The political life of the country was dominated for about thirty years by K. Kaunda, the socialist and pan-African leader who in 1964 had brought Zambia to independence and in 1972 had transformed it into a one-party state. Kaunda was supported for many years by a solid consensus, also due to his reputation as an uncompromising supporter of the liberation movements, born in the neighboring racist regimes of Southern Rhodesia and South Africa, and his United National Independence Party (UNIP), founded in 1959, had managed over time to absorb a large part of the opposition, without however eliminating it completely. At the beginning of the Eighties a complex economic and political crisis hit the country and overwhelmed its traditional structures, leading to the reintroduction of the multi-party system and the departure of Kaunda, after the clear defeat suffered in the presidential elections of 1991. The nineties were characterized, on the one hand, by the difficulties encountered in the democratization process, despite the stability in the management of government guaranteed by the continuity of the presidency of F. Chiluba, and on the other, by the persistence of an economic situation marked by serious factors of crisis. From this last point of view, the structure of the town was fragile, lacking the necessary productive diversification, because it was still too conditioned by the past, by the copper mining ‘monoculture’ which, if it had allowed expansion in the 1960s and 1970s, had also determined the crisis, when international metal prices fell precipitously. The company also appeared marked by a profound malaise, largely fueled by the worsening of the standard of living,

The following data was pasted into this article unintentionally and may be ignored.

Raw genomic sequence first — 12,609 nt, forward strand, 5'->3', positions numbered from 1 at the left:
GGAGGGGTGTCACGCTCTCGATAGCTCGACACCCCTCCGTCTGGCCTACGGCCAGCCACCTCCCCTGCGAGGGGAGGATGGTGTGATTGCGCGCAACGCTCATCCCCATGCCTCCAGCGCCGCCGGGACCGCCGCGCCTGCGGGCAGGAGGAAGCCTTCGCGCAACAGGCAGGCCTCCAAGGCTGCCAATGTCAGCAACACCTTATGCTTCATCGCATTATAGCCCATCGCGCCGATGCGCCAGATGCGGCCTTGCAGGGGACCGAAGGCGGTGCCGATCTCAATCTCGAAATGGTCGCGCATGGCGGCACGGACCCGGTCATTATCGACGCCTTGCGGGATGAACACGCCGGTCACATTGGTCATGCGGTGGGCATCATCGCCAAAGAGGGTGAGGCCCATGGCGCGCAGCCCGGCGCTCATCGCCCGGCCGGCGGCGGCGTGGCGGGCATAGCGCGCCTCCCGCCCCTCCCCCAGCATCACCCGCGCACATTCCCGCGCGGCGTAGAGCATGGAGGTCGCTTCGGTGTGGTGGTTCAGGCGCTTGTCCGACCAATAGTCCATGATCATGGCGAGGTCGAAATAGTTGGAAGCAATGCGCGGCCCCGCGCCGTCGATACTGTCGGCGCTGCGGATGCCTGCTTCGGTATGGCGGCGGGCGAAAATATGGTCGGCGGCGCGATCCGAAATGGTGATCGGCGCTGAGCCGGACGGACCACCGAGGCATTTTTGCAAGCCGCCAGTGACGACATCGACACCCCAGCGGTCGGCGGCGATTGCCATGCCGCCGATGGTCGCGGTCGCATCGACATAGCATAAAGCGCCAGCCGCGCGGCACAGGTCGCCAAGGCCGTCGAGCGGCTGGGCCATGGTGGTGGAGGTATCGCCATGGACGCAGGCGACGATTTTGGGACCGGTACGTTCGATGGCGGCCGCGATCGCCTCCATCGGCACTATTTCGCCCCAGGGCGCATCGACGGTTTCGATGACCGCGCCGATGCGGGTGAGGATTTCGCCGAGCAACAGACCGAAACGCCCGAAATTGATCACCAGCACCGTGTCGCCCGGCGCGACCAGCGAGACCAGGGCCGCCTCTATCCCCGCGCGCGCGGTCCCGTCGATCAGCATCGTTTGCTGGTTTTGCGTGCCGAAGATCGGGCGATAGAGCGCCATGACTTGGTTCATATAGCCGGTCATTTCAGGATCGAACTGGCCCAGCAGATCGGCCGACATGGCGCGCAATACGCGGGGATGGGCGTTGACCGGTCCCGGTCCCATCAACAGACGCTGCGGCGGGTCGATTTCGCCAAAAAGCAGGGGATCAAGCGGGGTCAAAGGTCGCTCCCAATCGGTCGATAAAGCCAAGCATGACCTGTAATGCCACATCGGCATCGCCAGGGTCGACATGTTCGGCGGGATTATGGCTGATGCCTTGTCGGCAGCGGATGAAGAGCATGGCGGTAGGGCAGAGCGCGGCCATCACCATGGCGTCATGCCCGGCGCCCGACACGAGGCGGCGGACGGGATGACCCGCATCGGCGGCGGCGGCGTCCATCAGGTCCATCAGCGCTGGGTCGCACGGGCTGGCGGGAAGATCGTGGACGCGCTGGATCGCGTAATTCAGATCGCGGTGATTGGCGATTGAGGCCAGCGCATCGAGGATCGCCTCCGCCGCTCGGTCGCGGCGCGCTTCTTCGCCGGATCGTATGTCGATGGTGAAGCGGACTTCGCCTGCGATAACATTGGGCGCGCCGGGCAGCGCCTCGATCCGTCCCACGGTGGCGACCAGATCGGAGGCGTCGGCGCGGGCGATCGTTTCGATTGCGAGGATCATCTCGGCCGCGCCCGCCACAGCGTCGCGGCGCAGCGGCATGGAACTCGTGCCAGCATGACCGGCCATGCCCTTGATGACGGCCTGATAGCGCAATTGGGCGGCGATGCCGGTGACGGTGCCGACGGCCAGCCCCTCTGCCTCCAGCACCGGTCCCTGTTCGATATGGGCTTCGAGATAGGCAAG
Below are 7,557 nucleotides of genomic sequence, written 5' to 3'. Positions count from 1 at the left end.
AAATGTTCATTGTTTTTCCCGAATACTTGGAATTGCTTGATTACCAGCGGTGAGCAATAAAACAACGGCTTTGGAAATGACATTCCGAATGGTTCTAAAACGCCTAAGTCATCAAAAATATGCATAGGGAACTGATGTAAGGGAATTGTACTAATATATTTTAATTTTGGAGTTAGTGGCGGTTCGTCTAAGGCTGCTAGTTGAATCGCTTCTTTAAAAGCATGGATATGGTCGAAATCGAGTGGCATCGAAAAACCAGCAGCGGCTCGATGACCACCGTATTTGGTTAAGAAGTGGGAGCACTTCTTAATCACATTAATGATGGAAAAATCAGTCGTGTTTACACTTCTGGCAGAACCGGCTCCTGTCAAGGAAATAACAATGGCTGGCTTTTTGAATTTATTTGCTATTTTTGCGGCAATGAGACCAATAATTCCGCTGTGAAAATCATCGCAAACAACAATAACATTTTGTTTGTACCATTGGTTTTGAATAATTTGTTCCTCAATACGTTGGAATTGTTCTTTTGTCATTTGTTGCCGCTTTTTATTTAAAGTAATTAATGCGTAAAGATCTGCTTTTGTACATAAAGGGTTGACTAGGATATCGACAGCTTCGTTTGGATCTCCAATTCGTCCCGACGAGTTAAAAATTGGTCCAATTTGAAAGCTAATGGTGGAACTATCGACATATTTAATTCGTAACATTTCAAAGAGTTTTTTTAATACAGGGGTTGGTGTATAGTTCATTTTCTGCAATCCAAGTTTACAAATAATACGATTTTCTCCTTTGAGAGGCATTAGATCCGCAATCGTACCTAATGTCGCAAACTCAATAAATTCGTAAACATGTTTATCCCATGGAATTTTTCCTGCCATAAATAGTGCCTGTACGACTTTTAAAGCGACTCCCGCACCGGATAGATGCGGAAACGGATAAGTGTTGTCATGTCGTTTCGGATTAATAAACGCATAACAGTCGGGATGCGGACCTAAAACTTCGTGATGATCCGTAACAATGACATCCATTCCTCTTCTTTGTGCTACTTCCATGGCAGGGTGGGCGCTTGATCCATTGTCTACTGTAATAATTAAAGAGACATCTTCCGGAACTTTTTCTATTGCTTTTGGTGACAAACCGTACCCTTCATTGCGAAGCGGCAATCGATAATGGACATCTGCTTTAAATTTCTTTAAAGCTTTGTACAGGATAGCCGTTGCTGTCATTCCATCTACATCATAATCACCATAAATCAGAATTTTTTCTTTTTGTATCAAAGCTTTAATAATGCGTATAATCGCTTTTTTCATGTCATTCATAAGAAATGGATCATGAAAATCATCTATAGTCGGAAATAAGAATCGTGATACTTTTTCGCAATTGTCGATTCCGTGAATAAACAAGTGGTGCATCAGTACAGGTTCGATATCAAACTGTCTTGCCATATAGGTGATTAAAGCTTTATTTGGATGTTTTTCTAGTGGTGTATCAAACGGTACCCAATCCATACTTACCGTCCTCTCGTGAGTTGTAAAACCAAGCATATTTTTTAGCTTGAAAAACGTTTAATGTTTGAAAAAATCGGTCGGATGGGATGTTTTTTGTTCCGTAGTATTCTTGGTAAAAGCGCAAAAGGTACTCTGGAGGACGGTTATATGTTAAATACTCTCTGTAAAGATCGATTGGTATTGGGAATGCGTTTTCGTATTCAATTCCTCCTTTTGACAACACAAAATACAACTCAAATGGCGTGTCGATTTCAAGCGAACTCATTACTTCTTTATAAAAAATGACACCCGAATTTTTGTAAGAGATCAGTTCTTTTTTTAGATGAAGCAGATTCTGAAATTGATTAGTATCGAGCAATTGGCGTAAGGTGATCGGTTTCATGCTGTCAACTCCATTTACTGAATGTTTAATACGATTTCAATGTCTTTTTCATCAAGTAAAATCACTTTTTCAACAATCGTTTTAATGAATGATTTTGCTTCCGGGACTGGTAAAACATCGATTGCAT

Continuous reshuffles and deep divisions, even over relevant choices such as those relating to the privatization of the state copper mining company, characterized the life of the government in the second half of the 1990s, while a project to amend the Constitution was proposed and implemented by Chiluba. aimed at limiting the freedom of the press and political participation.

In particular, some measures, prohibiting the possibility of running for president for those who did not have both parents native to Zambia, aimed at preventing the participation in the elections of former president Kaunda, the son of immigrants from Malawi. The accusations of authoritarianism leveled against the president by the opposition were also substantially resumed at the international level in the summer of 1996, when the United States and Norway, soon imitated by other European nations, reduced their aid to Zambia. The constitutional changes were approved by a large majority by the National Assembly in May 1996, and in November of the same year presidential and legislative elections were held according to the new rules, despite the opposition’s request that they be postponed or held on the basis of the rules established in 1991. The consultations, boycotted dall’UNIP and characterized by a low turnout, confirmed Chiluba for the presidency with 72, 5 % of the votes, while his party won 131 of the 150 National Assembly seats. The opposition parties presented themselves to the electoral test divided and very fragmented, obtaining only 9seats; the rest went in fact to independent candidates. The elections marked a further tightening of relations between the government and the opposition which organized a campaign of civil disobedience. During a demonstration in August 1997, Kaunda was wounded by the police forces who intervened to disperse the demonstrators and in December 1997, after the proclamation of a state of emergency, he was placed under house arrest for suspected complicity in an alleged attempted coup. It took place in October 1997. He was exonerated in June 1998.

The political climate continued to be marked by polemics and tensions that became ever stronger, fueled by the government’s repressive policy and by the succession of serious episodes, such as the attacks that shook Lusaka in February 1999. In April of the same year the main opposition groups, overcoming their traditional divisions, gave birth to a new unitary political formation.